Enjoy Michigan’s State Parks with a “Shoe Year’s” Habit

When the VanWyck family moved from Lansing to Ludington last year, they knew their winters would be snowier. However, like the rest of West Michigan, they weren’t quite expecting the epic snow levels the region ended up with.

Instead of lamenting the polar vortex that thrust feet upon feet of snow their way, the VanWycks decided to use their feet to enjoy it. They bought snowshoes and didn’t look back.

“We decided rather than worry about the 139 inches of snow we have, to really try to embrace it,” said patriarch Chris VanWyck.

Going for walks in the local state park or just in the backyard became a way to explore their new home, get some winter exercise, and bond as a family for Chris VanWyck, his wife Corinn, and their children Eva, 13, Amelia, 11, and Dominic, 9.

“We were just one of those annoying groups of people who were giddy about the snow,” Corinn added.

Eva, Corinn, Amelia, and Dominic VanWyck pause for a picture.
Eva, Corinn, Amelia, and Dominic VanWyck embrace the snow in Michigan.

If you want to find a way to tolerate and maybe even learn to embrace and love the snow that comes with living in Michigan, taking up snowshoeing at a state park isn’t a bad way to do it.

The Department of Natural Resources is offering Shoe Year’s Hikes, which are free, guided hikes taking place at Michigan’s state parks on New Year’s Day and throughout the first week of January. The hikes are part of the America’s State Parks First Day Hikes initiative taking place in all 50 states.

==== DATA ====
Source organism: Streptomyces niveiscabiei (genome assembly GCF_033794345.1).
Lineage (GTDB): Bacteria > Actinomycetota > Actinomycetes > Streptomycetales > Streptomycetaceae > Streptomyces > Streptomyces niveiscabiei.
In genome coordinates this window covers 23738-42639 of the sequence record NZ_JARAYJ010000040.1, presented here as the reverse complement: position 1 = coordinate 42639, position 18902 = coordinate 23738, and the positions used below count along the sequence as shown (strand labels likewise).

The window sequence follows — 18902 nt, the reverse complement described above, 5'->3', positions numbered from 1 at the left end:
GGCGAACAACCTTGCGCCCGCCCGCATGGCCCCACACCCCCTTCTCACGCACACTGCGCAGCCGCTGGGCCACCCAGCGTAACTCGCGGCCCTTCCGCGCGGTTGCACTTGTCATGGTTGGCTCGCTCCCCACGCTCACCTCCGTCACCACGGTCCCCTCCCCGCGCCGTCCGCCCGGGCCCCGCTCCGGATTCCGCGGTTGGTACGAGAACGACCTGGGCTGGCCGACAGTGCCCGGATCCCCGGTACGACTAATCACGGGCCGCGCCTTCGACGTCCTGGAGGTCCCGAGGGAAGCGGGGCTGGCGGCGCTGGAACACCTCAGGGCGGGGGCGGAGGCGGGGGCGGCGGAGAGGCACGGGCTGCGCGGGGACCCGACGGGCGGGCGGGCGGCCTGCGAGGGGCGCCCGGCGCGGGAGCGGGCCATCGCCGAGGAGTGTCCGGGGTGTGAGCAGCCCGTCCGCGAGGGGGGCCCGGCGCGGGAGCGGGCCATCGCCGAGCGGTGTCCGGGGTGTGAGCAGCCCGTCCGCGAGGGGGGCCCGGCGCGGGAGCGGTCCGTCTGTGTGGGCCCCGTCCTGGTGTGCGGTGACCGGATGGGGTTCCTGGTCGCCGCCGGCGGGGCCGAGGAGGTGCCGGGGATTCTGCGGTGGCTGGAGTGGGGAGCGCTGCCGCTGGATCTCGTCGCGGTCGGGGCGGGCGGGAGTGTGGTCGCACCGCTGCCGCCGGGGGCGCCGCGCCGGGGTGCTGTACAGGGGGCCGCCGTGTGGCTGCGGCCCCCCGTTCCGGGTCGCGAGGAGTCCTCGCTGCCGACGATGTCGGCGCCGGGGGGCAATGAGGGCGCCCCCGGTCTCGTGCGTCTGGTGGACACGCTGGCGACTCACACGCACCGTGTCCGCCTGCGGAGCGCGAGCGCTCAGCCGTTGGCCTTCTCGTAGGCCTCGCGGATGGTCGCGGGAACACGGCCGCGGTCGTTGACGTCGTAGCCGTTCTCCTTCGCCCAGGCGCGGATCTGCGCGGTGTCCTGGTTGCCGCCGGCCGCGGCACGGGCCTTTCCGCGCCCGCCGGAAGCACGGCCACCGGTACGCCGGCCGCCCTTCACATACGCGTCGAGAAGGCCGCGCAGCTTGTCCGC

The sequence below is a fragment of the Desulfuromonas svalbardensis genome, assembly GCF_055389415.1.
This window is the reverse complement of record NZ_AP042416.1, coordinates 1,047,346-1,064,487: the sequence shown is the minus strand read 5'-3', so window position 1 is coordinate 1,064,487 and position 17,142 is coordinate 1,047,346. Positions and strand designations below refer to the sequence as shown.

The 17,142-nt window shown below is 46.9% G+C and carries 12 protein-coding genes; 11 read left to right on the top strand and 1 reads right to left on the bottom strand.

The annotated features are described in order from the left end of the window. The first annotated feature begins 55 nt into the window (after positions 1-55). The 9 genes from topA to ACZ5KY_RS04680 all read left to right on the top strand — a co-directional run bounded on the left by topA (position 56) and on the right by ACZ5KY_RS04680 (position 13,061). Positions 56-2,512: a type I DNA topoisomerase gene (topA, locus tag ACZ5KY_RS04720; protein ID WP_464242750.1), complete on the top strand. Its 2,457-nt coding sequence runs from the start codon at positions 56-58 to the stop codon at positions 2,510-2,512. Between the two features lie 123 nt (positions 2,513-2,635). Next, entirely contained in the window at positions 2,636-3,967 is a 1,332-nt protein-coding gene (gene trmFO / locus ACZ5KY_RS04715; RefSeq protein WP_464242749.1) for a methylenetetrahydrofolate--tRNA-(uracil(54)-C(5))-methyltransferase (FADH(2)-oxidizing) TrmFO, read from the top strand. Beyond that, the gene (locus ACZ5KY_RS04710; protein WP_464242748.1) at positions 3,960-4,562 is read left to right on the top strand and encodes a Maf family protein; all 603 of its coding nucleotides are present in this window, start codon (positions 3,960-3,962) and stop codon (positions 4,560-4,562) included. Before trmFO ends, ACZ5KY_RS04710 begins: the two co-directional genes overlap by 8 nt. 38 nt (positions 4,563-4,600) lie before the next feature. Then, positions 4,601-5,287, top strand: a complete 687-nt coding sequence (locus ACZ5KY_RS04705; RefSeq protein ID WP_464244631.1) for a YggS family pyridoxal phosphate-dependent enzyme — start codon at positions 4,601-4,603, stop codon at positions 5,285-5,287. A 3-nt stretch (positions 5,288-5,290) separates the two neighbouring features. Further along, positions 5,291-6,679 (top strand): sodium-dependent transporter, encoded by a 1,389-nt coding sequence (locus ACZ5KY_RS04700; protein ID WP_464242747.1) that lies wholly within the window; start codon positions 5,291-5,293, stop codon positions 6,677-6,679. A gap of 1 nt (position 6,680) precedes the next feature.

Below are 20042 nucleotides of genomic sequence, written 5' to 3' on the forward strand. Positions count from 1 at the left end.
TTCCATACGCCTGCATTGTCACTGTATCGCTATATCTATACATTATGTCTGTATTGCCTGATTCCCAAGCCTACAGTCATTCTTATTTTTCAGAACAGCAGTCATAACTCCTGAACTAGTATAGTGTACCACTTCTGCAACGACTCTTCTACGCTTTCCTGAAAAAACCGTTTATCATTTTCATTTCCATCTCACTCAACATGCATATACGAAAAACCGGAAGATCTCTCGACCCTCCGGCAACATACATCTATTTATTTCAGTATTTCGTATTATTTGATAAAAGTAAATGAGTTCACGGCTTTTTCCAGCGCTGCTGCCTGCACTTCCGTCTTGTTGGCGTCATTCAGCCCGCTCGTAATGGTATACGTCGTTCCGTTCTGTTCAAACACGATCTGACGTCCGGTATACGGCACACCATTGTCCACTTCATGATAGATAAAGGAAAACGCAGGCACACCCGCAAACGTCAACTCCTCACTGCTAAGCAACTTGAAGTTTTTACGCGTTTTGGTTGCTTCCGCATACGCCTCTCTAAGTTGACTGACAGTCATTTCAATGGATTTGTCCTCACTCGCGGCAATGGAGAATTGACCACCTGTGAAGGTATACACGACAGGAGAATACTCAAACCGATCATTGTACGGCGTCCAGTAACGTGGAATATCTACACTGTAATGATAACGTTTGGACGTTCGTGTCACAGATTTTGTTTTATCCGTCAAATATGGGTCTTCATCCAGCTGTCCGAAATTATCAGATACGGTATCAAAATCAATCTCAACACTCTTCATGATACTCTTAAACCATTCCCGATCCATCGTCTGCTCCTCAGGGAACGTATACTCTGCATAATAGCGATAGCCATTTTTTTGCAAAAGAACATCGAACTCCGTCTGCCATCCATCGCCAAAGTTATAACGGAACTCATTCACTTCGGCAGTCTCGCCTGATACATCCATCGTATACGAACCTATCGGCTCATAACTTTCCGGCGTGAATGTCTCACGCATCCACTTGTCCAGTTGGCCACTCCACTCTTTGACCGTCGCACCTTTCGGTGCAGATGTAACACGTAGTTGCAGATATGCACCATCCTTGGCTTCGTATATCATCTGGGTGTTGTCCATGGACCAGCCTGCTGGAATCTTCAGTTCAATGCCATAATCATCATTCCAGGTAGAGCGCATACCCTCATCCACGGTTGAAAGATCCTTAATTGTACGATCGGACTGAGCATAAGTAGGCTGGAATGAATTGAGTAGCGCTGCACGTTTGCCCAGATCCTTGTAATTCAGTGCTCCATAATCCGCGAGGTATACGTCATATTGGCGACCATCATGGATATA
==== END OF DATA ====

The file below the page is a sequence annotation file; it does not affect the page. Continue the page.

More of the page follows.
“We are excited to host First Day Hikes as part of this national effort to get people outdoors and into our parks,” said DNR Parks and Recreation Chief Ron Olson. “First Day Hikes are a great way to cure cabin fever and burn off those extra holiday calories by starting off the new year with an invigorating walk or hike in one of our beautiful state parks.”

Blue Cross Blue Shield of Michigan is a sponsor of the state hikes. Events will be offered at the following locations:

  • Porcupine Mountains Wilderness State Park (Ontonagon County): Dec. 31, 6 p.m.
  • Yankee Springs Recreation Area (Barry County): Jan. 1, 11 a.m.
  • Warren Dunes State Park (Berrien County), Jan. 1, 10 a.m.
  • Mitchell State Park (Wexford County): Jan. 2, 1 p.m.
  • Bay City State Recreation Area (Bay County): Jan. 3, 10:30 a.m.
  • Brighton Recreation Area (Livingston County): Jan. 3, noon
  • Maybury State Park (Wayne County): Jan. 3, 10 a.m.
  • Porcupine Mountains Wilderness State Park (Ontonagon County): Jan. 3, 1 p.m.
  • Ludington State Park (Mason County): Jan. 3, 6 p.m.
  • Sterling State Park (Monroe County): Jan. 4, 1 p.m.

Try on a pair of snowshoes at one of the guided hikes or take a walk through your local state park this winter. A number of Michigan state parks will also have plowed campgrounds you can use for winter walking, including:

  • Bay City Recreation Area
  • Rifle River Recreation Area
  • Keith J. Charters Traverse City State Park
  • Fayette Historic State Park
  • Waterloo Recreation Area
  • Sleepy Hollow State Park
  • Straits State Park
  • Fort Custer Recreation Area
  • Mitchell State Park
  • Muskegon State Park
  • J. Hoffmaster State Park
  • Ludington State Park
  • Maybury State Park
  • Burt Lake State Park
  • Grand Haven State Park

According to the VanWyck family, snowshoes can take you farther than you ever imagined.

Chris VanWyck on a snowshoe hike last winter.
Chris VanWyck on a snowshoe hike last winter.

A weekend trip for Chris, Amelia, and Eva to Big Sable Point Lighthouse was particularly memorable.

“It was like walking across a diamond field,” Chris VanWyck said.

Snowshoeing is also an activity the entire family can enjoy together, regardless of varying levels of athletic ability. Corinn took Dominic out to the dunes and was amazed at how high they were able to get and how spectacular the views were. The family also loves that wildlife can be more visible on winter walks thanks to a lack of foliage.

“We hike a lot in the summer, so it’s a lot like that,” Eva VanWyck explained.

“I love the fact that our season was extended thanks to the snowshoes,” Chris VanWyck added.

For more information about Michigan’s Shoe Years Hikes, visit www.michigan.gov/gogetoutdoors.

Photo credits: The VanWyck family

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